But it turns out that Sattva may not apply to all contracts. The Ontario Court of Appeals (OCA) recently addressed the application of Sattva to the contracts we most commonly confront in our day-to-day lives: contracts of adhesion that are the standard-form contracts you enter into on an almost daily basis. Unlike contracts to purchase, say, the Playboy Mansion, your cellphone contract, your credit-card contract and, yes, even your title insurance contract are essentially take-it or leave-it propositions.
There's a vibrant academic debate around these contracts that are not negotiated – and that few read. Some argue these agreements are economically efficient and may reflect a free market for contract terms as terms are added and deleted over time based on market forces. Others suggest they may propagate unjust terms and undermine legal rights as they are rarely subjected to the scrutiny of negotiation. What's important from the perspective of Sattva is that these contracts are not negotiated and, as such, the "factual matrix" – the facts that surround the formation of the contract – is of much less value. Similarly, they are used again and again, unlike our Playboy Mansion contract, which is a one-shot deal.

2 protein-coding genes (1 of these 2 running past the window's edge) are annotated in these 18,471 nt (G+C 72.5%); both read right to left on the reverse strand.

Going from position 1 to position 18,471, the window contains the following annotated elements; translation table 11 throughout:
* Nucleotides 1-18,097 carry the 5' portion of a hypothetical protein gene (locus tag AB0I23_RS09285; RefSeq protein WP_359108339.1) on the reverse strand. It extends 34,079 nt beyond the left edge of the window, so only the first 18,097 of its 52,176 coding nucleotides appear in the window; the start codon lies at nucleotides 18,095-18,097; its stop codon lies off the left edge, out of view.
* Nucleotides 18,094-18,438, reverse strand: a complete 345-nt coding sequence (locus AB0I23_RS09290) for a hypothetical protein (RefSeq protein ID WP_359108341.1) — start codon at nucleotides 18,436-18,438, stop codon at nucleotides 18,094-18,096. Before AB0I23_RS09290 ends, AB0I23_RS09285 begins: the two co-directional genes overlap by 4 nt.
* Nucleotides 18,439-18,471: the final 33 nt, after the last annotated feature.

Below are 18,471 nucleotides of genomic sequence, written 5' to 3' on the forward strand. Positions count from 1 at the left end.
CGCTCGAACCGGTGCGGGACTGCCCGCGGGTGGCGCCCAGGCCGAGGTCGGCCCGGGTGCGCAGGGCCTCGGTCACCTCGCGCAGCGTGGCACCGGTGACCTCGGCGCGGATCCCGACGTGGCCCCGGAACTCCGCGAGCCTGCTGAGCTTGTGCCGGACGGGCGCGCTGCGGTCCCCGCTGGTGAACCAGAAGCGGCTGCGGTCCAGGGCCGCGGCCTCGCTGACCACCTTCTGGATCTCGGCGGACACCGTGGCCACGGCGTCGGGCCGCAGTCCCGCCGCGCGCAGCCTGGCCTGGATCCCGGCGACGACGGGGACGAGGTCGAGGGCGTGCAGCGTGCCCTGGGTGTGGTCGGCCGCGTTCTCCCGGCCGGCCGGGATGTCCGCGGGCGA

In the OCA's decision, which involved a contested term in a title insurance policy, Justice William Hourigan recognized that the questions courts face when analyzing adhesion contracts are slightly different from the considerations when analyzing negotiated agreements. First, as I mentioned, with no negotiations, there is a limited "factual matrix" surrounding the contract. Moreover, a ruling on an adhesion contract has great precedental value, as the decision will affect hundreds, if not thousands, of other contracts. And finally, since scores of people are governed by different iterations of the contract, inconsistent rulings would undermine commercial certainty.
Thus, Judge Hourigan held that the title insurance policy – and probably all adhesion contracts – should be reviewed on a "correctness" standard. In the OCA's view, where the factual circumstances of a contentious term don't, and can't, illuminate the meaning of that term, the question is wholly a legal one: which interpretative principles give this term the most sensible meaning?
This is a big deal. The idea that lower-court decisions with respect to different contracts may be reviewed under different standards – or that the level of appellate court deference to a lower-court decision on contractual interpretation will itself have to be litigated – is a novel one.
Which is to say, we've certainly not heard the last of this issue. Indeed, it's an open question as to when Canadian courts will figure out how to definitively interpret contracts. As for the eventual buyers of the Playboy Mansion, they would be well advised to closely scrutinize the terms of their contract before they move into their new home.
Adrian Myers is a lawyer at Torkin Manes LLP.